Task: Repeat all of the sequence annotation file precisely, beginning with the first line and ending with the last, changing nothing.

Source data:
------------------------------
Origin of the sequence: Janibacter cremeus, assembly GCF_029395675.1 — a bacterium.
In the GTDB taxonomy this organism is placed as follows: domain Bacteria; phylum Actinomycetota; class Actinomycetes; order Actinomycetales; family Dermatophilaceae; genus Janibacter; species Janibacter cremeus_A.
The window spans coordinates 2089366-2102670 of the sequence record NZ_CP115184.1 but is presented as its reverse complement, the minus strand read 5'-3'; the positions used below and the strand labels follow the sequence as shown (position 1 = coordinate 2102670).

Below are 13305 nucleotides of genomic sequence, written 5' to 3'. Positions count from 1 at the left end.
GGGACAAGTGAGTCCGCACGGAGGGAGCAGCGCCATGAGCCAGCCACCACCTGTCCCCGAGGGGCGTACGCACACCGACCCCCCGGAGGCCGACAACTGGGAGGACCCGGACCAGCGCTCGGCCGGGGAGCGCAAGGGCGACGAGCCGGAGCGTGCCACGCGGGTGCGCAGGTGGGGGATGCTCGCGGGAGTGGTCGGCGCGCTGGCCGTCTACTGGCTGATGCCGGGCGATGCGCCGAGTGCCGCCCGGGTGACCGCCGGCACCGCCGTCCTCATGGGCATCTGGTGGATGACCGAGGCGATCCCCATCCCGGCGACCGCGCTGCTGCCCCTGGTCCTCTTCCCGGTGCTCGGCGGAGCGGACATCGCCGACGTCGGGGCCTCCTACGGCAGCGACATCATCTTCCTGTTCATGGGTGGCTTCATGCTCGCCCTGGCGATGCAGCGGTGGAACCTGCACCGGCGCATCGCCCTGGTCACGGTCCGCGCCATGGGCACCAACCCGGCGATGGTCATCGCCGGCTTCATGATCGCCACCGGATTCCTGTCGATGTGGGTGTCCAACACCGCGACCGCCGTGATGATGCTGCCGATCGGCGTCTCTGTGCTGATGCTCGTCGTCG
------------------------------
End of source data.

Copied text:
Origin of the sequence: Janibacter cremeus, assembly GCF_029395675.1 — a bacterium.
In the GTDB taxonomy this organism is placed as follows: domain Bacteria; phylum Actinomycetota; class Actinomycetes; order Actinomycetales; family Dermatophilaceae; genus Janibacter; species Janibacter cremeus_A.
The window spans coordinates 2089366-2102670 of the sequence record NZ_CP115184.1 but is presented as its reverse complement, the minus strand read 5'-3'; the positions used below and the strand labels follow the sequence as shown (position 1 = coordinate 2102670).

Below are 13305 nucleotides of genomic sequence, written 5' to 3'. Positions count from 1 at the left end.
GGGACAAGTGAGTCCGCACGGAGGGAGCAGCGCCATGAGCCAGCCACCACCTGTCCCCGAGGGGCGTACGCACACCGACCCCCCGGAGGCCGACAACTGGGAGGACCCGGACCAGCGCTCGGCCGGGGAGCGCAAGGGCGACGAGCCGGAGCGTGCCACGCGGGTGCGCAGGTGGGGGATGCTCGCGGGAGTGGTCGGCGCGCTGGCCGTCTACTGGCTGATGCCGGGCGATGCGCCGAGTGCCGCCCGGGTGACCGCCGGCACCGCCGTCCTCATGGGCATCTGGTGGATGACCGAGGCGATCCCCATCCCGGCGACCGCGCTGCTGCCCCTGGTCCTCTTCCCGGTGCTCGGCGGAGCGGACATCGCCGACGTCGGGGCCTCCTACGGCAGCGACATCATCTTCCTGTTCATGGGTGGCTTCATGCTCGCCCTGGCGATGCAGCGGTGGAACCTGCACCGGCGCATCGCCCTGGTCACGGTCCGCGCCATGGGCACCAACCCGGCGATGGTCATCGCCGGCTTCATGATCGCCACCGGATTCCTGTCGATGTGGGTGTCCAACACCGCGACCGCCGTGATGATGCTGCCGATCGGCGTCTCTGTGCTGATGCTCGTCGTCG